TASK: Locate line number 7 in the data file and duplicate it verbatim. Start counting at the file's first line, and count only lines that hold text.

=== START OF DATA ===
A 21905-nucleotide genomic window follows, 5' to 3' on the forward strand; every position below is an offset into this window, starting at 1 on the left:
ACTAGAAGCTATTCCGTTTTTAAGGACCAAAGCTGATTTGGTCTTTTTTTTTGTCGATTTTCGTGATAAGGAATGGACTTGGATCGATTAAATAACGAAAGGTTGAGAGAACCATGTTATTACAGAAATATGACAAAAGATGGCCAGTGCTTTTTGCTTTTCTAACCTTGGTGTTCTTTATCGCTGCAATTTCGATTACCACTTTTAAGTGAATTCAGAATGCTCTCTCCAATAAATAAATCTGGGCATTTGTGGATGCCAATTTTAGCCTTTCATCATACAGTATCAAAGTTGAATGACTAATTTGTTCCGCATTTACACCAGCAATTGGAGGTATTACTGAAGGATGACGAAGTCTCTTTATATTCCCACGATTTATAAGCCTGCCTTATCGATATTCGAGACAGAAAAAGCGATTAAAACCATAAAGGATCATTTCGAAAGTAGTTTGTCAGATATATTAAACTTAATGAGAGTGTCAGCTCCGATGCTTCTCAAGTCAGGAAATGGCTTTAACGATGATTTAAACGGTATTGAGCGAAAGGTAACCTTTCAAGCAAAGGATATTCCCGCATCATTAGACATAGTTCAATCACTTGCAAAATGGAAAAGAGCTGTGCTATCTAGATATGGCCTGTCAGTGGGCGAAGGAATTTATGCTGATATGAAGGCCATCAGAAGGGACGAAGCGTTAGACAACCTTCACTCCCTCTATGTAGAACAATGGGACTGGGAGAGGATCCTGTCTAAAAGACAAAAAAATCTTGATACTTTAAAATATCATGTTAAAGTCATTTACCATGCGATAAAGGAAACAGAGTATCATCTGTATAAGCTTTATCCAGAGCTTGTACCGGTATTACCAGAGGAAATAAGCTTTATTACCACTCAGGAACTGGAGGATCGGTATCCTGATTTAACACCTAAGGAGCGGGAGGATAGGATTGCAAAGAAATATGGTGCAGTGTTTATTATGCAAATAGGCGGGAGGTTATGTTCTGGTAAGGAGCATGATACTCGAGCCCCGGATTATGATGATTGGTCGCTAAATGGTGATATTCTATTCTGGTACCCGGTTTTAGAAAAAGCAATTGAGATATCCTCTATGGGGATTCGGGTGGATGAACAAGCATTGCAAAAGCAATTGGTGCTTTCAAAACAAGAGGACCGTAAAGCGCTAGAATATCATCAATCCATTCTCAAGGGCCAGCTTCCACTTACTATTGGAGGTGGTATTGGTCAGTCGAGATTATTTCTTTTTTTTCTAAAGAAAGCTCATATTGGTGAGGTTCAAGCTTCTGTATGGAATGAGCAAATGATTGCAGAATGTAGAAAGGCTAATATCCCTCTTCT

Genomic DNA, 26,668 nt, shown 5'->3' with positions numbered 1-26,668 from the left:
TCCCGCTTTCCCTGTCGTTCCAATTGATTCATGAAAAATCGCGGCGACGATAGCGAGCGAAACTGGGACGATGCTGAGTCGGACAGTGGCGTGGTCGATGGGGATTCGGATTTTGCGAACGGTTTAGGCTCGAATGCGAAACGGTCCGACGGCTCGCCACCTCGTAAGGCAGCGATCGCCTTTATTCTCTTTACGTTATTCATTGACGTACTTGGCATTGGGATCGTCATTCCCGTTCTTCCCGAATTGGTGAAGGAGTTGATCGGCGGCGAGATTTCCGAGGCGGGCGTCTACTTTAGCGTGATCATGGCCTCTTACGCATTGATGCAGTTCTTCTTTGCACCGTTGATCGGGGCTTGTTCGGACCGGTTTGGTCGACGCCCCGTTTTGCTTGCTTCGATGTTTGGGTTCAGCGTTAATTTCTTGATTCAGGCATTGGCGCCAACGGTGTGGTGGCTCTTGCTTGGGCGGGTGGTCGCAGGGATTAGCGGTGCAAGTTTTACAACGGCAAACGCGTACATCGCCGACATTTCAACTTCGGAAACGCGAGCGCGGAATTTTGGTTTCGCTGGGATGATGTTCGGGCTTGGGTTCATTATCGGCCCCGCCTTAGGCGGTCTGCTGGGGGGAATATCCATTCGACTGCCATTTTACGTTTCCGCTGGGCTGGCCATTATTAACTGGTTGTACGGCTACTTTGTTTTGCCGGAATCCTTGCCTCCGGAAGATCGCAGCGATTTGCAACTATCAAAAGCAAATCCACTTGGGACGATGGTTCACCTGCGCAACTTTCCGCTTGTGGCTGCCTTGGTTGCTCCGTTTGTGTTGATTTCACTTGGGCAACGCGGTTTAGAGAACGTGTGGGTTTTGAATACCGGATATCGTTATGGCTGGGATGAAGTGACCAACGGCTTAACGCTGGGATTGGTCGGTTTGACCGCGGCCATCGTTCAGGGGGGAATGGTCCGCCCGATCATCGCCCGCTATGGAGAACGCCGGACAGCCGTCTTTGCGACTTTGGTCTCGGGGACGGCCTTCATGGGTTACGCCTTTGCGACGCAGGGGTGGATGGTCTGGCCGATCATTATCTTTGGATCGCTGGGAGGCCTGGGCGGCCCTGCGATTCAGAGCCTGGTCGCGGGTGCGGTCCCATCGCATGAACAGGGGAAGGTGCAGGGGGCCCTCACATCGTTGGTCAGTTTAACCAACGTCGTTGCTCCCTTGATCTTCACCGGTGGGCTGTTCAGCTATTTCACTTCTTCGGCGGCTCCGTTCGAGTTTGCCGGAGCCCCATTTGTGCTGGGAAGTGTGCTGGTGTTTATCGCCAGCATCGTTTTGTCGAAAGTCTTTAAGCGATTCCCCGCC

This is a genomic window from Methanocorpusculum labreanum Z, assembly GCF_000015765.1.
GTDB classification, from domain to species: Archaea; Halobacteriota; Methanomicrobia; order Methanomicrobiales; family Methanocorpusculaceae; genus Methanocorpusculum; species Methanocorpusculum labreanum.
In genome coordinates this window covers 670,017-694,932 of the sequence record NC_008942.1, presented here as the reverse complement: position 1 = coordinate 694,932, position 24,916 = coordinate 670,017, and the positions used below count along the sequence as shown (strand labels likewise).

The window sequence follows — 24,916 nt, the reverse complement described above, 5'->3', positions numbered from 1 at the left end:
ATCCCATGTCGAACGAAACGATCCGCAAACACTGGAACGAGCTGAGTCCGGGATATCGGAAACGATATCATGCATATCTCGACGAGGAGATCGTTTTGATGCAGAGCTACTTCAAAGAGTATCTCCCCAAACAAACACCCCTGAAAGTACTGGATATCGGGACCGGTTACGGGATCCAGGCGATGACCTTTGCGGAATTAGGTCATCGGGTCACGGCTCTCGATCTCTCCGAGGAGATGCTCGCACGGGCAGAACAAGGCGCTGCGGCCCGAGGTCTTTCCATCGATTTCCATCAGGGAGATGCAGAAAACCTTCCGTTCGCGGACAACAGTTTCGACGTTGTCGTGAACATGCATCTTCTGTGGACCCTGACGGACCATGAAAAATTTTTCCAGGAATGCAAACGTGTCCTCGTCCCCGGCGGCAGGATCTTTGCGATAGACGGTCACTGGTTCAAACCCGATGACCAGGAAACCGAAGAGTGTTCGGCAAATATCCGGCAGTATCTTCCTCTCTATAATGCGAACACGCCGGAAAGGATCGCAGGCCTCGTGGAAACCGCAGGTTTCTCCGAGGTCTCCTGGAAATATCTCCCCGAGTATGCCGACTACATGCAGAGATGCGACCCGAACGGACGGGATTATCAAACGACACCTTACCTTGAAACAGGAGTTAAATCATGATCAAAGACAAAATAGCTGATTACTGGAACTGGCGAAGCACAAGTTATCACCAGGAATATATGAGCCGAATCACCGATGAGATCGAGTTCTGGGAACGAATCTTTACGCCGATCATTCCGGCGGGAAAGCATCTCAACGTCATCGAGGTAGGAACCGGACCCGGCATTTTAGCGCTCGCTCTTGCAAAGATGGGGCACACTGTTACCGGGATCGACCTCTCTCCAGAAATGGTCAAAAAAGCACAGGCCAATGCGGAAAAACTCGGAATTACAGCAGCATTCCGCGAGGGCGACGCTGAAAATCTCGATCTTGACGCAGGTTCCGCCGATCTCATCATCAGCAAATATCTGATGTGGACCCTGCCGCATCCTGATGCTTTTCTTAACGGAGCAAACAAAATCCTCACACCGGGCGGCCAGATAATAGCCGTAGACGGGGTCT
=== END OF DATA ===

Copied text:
In genome coordinates this window covers 670,017-694,932 of the sequence record NC_008942.1, presented here as the reverse complement: position 1 = coordinate 694,932, position 24,916 = coordinate 670,017, and the positions used below count along the sequence as shown (strand labels likewise).